1. I was initially assigned to Alpha 1/8th then after being injured was transferred to HHC 1/8th and was made a casualty reporting clerk. I wrote the letters home to the next of kin. FSB Buttons from August 1970 until March of 1971.

        1. Hey Mike Jones. I’m the guy that replaced you at Alpha Company 1/8. You went home and I went to Bien Hoa with the 15th S&S and then to D company 2/5 .

  26. I flew many missions around song be as a 1st cavalry door gunner. From may 69 thru Jan 70. Some crazy times.

    1. My dad was in 1969-70 medic- 3/11 k troop then I troop – line and then headquarters – and howitzer location. Did you know a Don Golden?

  27. During my time I worked out of Phuoc Vinh, Tay Ninh, and finally out of Fire Support Base Buttons in Song Be. Both the Nui Ba Den and Nui Ba Ra mountains watched over us at times like brooding giants while the orange dust of FSB Buttons that turned into the thick orange ooze in the Monsoons left a ring around my bathtub when I finally made it home. Those bases are long gone as is the jungle war we knew that was fierce and violent, but the tranquility and raw beauty of the countryside that is displayed in your recent photos shows a better time and place. Thank you for all that you guys do in showing some of the history (and geography) of the war we knew then.

    1. Thank you for your kind comment Kregg. And thank you for your contributions to the website. Indeed Vietnam is in peace nowadays and it offers so much for the traveler. I think for almost every article on the website, we have had input from one or more veterans to make sure the articles describe history in a correct way. I am very grateful for that.

    2. I was assigned to the Security Platoon @ Buttons in 1969 & 1970. One thing i remember about Buttons was that damn red mud. It. After a heavy rain it was terrible! At least our patrols, etc, in the jungle weren’t nearly as muddy, just extremely wet! When I got home my mother burned all my nasty muddy reddish green fatigues, she thought the red ring ruined the bathtub! hahaha I turned 19 during my assignment there and fortunately only remember the good days…….

  28. Thanks for the interesting article and comments. I was at buttons for 3 months from about Oct to dec of 69 I believe. My artillery unit, C battery 2/12th, had 3 155 towed howitzers, we were there during the ground attack of 4 Nov 69. we fired on the tunnels mentioned earlier, using Willie Peter or rather white phosphorus rounds, which I thought was against the Geneva convention. We set the whole middle part of the mountain on fire. Quite a show but we didn’t see the infrared scopes for a while after that. Around the first of the year we rejoined the rest of our battery at Quan loire which was located across the road from the french plantation house.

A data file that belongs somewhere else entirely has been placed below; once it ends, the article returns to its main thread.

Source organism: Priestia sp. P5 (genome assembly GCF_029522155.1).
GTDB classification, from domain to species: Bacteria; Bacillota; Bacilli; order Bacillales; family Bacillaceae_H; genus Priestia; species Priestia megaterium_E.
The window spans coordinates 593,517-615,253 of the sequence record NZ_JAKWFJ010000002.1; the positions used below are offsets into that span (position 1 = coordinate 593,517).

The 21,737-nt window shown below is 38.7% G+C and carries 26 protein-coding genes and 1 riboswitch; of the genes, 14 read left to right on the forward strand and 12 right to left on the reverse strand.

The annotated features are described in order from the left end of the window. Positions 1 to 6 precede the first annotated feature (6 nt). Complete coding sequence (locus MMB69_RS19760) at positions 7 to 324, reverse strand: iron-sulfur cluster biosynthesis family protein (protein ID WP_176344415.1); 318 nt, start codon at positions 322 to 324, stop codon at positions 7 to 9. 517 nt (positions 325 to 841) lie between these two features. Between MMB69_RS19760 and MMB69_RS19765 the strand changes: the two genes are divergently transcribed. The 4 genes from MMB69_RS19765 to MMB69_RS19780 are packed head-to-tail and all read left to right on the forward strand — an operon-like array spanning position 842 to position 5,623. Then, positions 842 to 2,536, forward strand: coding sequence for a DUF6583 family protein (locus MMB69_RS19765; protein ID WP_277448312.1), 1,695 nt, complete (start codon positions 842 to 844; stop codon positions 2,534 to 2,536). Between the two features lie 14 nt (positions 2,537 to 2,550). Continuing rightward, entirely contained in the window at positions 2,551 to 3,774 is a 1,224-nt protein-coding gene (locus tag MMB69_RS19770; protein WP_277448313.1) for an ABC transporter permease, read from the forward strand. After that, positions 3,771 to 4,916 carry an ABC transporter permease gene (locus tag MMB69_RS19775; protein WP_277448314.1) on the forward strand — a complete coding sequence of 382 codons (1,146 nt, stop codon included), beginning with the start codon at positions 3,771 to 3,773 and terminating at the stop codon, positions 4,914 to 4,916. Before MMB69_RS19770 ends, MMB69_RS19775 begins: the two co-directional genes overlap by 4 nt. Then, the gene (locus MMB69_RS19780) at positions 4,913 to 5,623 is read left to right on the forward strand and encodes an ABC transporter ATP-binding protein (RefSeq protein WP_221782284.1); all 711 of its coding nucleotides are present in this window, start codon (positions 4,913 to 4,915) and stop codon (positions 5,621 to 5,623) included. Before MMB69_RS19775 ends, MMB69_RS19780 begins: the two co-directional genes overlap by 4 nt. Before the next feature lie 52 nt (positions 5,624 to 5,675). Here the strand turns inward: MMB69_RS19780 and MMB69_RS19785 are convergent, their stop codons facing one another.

1. Larry, thank you for your comment. And thank you for the insight, it really adds to the information in the article. I know during the Tet offensive in 68 they were fighting very close to the base as well. It is quite amazing how close they were moving around to this large base.

    2. Oh and one more thing, have you seen the article about Quan Loi here on the website? It is also in the III Corps section. That was an interesting visit.

    3. To Larry Alderson,
      I was there at FSB Buttons with you during the ground attack. I have much information and photos in the event you are interested. Contact me at my email address. By the way, I’m Teddy Leyba.
      [email protected]

      1. My Brother, Mike Lucas, was at FSB Buttons during the Battle for Buttons Nov 4, ‘69! By chance do you know of him? I believe he was 2nd of the 7th, 1st Cav!
        Thank You!!

      2. Hello Teddy… yes, I would love to see some of your pictures. I have many on slides, but have not yet converted them to digital format.

        1. Hi Richard,
          I just read your message addressed to me Nov ’20 (I don’t visit this site much)
          I was stationed at LZ Buttons Nov 1969 with C-Btry 2/12 FA (155 howitzers, towed)
          I have photos to exchange with you of Buttons. Please send your email, I can then send pics.
          Teddy Leyba
          [email protected]

    4. I too was at Buttons from Sep 69 to Jan70. I was Asst S3 & Aviation Liasion for the 2nd Bde. I main responsibility was Base Defense Officer in charge. So YES, I remember the ground attack on 4 November….. I was quite busy, LOL.

    5. I was on Buttons for the November 1969 ground attack, also. Do you remember the Huey parked outside the berm, but inside the wire? We’d (C/227AHB/1CAV) been given the mission of dropping flares in the event of an attack. If intel said it was going to happen, when did it? I was just dosing off in my hammock hanging on the tail stinger and antenna when all hell broke loose. That was a night to remember. Constant fire every time we landed for fuel and flares. Glad we made it Larry!

    6. Hey Larry, I was also at Buttons the same time as you and my artillery unit was C battery 2/12th, with (3) 155 towed howitzers. I have a picture of the gun crew I was on, and I think you’re in the background over my left shoulder. I could send it to you if I have your email address. You can contact me at [email protected]. Hope to hear from you…Steve

    7. Larry, I pray that you are still with us. I sent a message to you two years ago. (no reply)
      Would like to exchange photos and stories. For the record, I was there with you on one of
      the 3-155 howitzers in support of LZ Buttons. Our tube was closest to the
      berm. Contact me at [email protected]